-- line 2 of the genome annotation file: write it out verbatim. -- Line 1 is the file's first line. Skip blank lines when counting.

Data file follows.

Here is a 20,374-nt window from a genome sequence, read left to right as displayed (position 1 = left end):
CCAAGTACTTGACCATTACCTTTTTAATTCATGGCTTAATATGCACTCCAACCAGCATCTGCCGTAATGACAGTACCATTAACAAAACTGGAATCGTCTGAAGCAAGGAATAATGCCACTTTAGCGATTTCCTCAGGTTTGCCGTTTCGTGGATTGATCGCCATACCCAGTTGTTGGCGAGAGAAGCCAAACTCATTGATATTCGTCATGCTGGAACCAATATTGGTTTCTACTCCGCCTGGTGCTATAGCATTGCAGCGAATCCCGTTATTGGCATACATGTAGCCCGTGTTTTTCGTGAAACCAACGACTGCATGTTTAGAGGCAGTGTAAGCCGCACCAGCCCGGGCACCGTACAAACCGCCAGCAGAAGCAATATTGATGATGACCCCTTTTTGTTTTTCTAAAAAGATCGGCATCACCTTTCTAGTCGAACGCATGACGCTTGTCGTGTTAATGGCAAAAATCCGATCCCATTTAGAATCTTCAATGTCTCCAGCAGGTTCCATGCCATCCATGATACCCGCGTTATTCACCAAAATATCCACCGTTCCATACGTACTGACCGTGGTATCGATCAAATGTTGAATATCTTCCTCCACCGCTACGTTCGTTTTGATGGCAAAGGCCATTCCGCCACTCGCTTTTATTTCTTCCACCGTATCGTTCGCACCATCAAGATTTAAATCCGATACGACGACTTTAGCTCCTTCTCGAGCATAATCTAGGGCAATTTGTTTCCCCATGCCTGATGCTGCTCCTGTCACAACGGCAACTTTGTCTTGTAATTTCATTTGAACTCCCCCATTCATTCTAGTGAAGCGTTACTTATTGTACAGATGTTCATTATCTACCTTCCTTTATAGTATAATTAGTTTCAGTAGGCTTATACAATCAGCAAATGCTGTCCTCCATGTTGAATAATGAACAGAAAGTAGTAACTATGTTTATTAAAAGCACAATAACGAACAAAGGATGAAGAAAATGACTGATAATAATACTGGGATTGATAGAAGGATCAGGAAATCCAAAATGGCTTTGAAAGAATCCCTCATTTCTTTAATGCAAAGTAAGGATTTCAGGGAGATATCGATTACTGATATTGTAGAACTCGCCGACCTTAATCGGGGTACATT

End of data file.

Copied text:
CCAAGTACTTGACCATTACCTTTTTAATTCATGGCTTAATATGCACTCCAACCAGCATCTGCCGTAATGACAGTACCATTAACAAAACTGGAATCGTCTGAAGCAAGGAATAATGCCACTTTAGCGATTTCCTCAGGTTTGCCGTTTCGTGGATTGATCGCCATACCCAGTTGTTGGCGAGAGAAGCCAAACTCATTGATATTCGTCATGCTGGAACCAATATTGGTTTCTACTCCGCCTGGTGCTATAGCATTGCAGCGAATCCCGTTATTGGCATACATGTAGCCCGTGTTTTTCGTGAAACCAACGACTGCATGTTTAGAGGCAGTGTAAGCCGCACCAGCCCGGGCACCGTACAAACCGCCAGCAGAAGCAATATTGATGATGACCCCTTTTTGTTTTTCTAAAAAGATCGGCATCACCTTTCTAGTCGAACGCATGACGCTTGTCGTGTTAATGGCAAAAATCCGATCCCATTTAGAATCTTCAATGTCTCCAGCAGGTTCCATGCCATCCATGATACCCGCGTTATTCACCAAAATATCCACCGTTCCATACGTACTGACCGTGGTATCGATCAAATGTTGAATATCTTCCTCCACCGCTACGTTCGTTTTGATGGCAAAGGCCATTCCGCCACTCGCTTTTATTTCTTCCACCGTATCGTTCGCACCATCAAGATTTAAATCCGATACGACGACTTTAGCTCCTTCTCGAGCATAATCTAGGGCAATTTGTTTCCCCATGCCTGATGCTGCTCCTGTCACAACGGCAACTTTGTCTTGTAATTTCATTTGAACTCCCCCATTCATTCTAGTGAAGCGTTACTTATTGTACAGATGTTCATTATCTACCTTCCTTTATAGTATAATTAGTTTCAGTAGGCTTATACAATCAGCAAATGCTGTCCTCCATGTTGAATAATGAACAGAAAGTAGTAACTATGTTTATTAAAAGCACAATAACGAACAAAGGATGAAGAAAATGACTGATAATAATACTGGGATTGATAGAAGGATCAGGAAATCCAAAATGGCTTTGAAAGAATCCCTCATTTCTTTAATGCAAAGTAAGGATTTCAGGGAGATATCGATTACTGATATTGTAGAACTCGCCGACCTTAATCGGGGTACATT